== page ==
Another family has filed a civil lawsuit related to 2016's fatal Woodmore school bus crash that killed six Woodmore Elementary students and injured dozens of others.
The suit, filed Aug. 19 in U.S. District Court, claims that Hamilton County Schools and its transportation provider at the time, Durham School Services, failed to protect students on the bus and did not provide appropriate safety equipment and precautions.
More than 30 lawsuits have been filed in the past three years related to the Nov. 21, 2016, accident. The most recent was filed by Pamela Johnson Arnold and Nancy Fortson, the grandmother and mother of a Woodmore student who was severely injured in the crash.
The child suffered disfigurement, physical pain and psychological pain when the driver, Johnthony Walker, lost control of bus 366 and overturned on Talley Road in Brainerd with 37 students aboard, the suit says.
Walker was convicted of six counts of criminally negligent homicide and other charges by a Hamilton County jury. In April 2018, Hamilton County Criminal Court Judge Don Poole sentenced him to four years in prison. Walker has since been charged with aggravated statutory rape in Nashville for admitting to an officer that he had sex five times with a 14-year-old girl while he was out on bond.
The school district and Durham have faced scrutiny since the crash. The district has since severed ties with Durham, largely in part due to rampant safety concerns cited since the crash. Hamilton County Schools' contract with the transportation provider ended in May 2019, and the district is now using First Student Inc. in addition to contract drivers.
The lawsuit claims the district ignored concerns and complaints about Walker and other drivers and was "aware of instances of school bus drivers exceeding the posted speed limit while transporting its students." It also alleges that the district was aware of school bus drivers swerving, abruptly braking, using cellular devices and other unsafe driving practices.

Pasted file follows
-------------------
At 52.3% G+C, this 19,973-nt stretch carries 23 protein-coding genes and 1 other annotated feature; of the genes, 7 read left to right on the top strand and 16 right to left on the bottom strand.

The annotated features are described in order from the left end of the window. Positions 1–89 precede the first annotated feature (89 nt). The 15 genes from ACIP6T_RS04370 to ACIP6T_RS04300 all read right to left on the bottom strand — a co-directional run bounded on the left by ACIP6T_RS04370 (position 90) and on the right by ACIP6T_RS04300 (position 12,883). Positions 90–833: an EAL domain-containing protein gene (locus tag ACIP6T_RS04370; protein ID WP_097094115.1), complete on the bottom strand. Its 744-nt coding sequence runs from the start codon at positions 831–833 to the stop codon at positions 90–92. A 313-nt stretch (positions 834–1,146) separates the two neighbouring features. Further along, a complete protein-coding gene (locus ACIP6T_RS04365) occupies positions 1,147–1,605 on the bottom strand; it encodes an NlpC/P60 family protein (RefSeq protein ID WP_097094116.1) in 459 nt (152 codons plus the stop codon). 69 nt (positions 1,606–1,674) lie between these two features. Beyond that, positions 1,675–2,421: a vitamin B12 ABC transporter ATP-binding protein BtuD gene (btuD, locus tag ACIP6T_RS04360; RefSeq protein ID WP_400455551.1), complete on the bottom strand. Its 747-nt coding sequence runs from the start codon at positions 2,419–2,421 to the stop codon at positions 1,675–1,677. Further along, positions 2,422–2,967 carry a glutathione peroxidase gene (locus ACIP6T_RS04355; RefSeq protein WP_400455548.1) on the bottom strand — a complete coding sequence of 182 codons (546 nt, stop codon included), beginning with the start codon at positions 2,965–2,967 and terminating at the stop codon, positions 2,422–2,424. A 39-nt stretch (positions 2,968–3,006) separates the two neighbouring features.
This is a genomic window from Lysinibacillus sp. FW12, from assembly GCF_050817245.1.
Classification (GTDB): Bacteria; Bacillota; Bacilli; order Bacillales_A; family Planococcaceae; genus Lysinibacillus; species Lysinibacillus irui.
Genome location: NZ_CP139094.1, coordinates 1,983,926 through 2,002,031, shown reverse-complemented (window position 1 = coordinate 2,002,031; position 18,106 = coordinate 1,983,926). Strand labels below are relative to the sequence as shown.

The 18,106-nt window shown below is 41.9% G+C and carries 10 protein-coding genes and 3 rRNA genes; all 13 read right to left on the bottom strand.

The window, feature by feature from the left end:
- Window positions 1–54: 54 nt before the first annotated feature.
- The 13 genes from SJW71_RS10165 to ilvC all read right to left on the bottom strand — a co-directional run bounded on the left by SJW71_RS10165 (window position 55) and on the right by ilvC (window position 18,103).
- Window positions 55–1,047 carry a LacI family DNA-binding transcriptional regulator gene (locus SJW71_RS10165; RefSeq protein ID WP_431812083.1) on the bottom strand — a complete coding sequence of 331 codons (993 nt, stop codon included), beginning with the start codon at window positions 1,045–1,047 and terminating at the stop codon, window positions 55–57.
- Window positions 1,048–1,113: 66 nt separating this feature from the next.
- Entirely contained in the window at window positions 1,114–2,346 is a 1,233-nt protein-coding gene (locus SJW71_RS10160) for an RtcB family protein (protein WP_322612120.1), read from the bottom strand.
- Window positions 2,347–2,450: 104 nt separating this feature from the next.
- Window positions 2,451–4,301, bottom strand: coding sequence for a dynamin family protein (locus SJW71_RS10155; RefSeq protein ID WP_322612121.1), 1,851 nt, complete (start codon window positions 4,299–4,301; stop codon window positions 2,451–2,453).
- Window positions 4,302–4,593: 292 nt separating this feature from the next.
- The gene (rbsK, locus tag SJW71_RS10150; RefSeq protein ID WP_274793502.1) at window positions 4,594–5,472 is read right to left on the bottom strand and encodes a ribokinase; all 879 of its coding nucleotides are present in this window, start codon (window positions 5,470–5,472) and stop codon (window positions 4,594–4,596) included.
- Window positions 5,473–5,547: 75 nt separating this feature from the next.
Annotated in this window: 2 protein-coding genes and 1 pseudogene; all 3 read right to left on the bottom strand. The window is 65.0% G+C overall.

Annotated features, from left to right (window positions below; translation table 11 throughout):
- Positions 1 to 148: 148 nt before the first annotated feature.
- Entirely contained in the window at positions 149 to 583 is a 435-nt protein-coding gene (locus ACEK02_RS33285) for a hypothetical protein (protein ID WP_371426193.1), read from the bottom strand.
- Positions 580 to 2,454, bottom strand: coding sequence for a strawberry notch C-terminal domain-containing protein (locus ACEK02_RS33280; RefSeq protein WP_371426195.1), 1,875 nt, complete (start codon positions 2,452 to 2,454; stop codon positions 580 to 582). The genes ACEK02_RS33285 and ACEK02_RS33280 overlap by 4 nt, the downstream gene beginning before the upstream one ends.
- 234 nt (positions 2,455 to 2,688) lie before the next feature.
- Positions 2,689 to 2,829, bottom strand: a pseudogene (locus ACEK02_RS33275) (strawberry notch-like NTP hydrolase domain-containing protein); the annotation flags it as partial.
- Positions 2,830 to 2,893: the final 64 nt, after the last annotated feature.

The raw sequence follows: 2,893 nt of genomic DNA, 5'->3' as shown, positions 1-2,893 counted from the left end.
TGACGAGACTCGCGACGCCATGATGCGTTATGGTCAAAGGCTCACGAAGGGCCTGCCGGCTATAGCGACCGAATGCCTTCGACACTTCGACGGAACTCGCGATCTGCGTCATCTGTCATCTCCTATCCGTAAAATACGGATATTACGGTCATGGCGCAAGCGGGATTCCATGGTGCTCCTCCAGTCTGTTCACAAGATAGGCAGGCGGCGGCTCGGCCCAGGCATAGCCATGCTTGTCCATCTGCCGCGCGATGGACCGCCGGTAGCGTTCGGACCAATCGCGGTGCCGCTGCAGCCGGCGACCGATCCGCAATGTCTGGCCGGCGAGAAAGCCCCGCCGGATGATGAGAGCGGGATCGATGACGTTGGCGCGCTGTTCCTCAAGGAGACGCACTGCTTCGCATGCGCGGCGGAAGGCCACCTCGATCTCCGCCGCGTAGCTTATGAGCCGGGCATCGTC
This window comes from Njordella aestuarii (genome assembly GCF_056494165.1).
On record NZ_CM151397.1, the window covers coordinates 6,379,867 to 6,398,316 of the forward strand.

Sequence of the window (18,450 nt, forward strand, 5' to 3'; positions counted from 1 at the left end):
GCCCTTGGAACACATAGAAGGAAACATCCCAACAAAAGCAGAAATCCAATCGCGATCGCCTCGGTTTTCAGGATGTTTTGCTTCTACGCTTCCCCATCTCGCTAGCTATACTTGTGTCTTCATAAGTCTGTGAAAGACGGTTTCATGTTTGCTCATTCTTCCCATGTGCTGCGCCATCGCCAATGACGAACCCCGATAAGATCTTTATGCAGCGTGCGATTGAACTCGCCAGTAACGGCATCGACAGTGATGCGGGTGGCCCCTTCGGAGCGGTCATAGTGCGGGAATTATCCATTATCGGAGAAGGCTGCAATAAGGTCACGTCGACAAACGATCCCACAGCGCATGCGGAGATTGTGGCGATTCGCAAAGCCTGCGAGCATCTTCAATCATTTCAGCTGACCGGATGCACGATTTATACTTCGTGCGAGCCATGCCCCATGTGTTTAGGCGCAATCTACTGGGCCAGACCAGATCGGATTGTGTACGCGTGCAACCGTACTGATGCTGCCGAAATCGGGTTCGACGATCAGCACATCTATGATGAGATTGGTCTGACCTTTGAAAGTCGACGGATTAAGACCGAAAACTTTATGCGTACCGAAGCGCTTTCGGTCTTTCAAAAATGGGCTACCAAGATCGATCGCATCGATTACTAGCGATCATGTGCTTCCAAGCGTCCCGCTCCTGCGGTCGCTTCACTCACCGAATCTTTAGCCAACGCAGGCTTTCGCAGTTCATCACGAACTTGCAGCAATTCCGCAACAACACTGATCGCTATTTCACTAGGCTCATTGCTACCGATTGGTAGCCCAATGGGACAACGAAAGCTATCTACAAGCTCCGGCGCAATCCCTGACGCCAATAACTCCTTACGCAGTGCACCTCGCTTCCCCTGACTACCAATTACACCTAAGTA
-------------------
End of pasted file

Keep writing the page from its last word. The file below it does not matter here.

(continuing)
A report released in May 2018 by the National Transportation Safety Board found 10 complaints were made against Walker in the months leading up to the crash. Parents and school officials claimed Walker was speeding or driving erratically on multiple occasions between Aug. 11, 2016, and Nov. 18, 2016.
Investigators noted in the report that Durham seemed to be unaware of some of the complaints made about Walker, a sticking point in many of the negotiations and cases against the district and Durham since the crash.
The lawsuit claims that the school district and Durham's actions — or lack of action — "placed [the plaintiff] and the other students in bus 366 in special danger of death and serious injury."
"Defendant violated rights of [plaintiff] and other students on bus 366 to personal security and bodily integrity when it approved Walker's continuous use of sadistic and malicious force on bus 366, including but not limited to driving recklessly and at high speeds, deliberately slamming on the brakes to force children into the seats in front of them, driving off of or improperly driving the approved route, and swerving on the road," Memphis attorney Robert Spence Jr., who is representing the family, wrote in the suit.
Per the school district's contract with Durham and its parent company, National Express, the "duty to defend" this lawsuit falls on Durham, according to Hamilton County Schools attorney Scott Bennett of Bennett & DeCamp PLLC. In an email, Bennett said he is not handling the case.
As of September 2018, Durham had settled all but one of the six death cases from the crash, along with several other lawsuits. The company is still fighting emotional distress suits from Woodmore teachers, arguing that educators who didn't have a blood relative on bus 366 or witness the crash itself don't have a claim.
Contact Meghan Mangrum at firstname.lastname@example.org or 423-757- 6592. Follow her on Twitter @memangrum.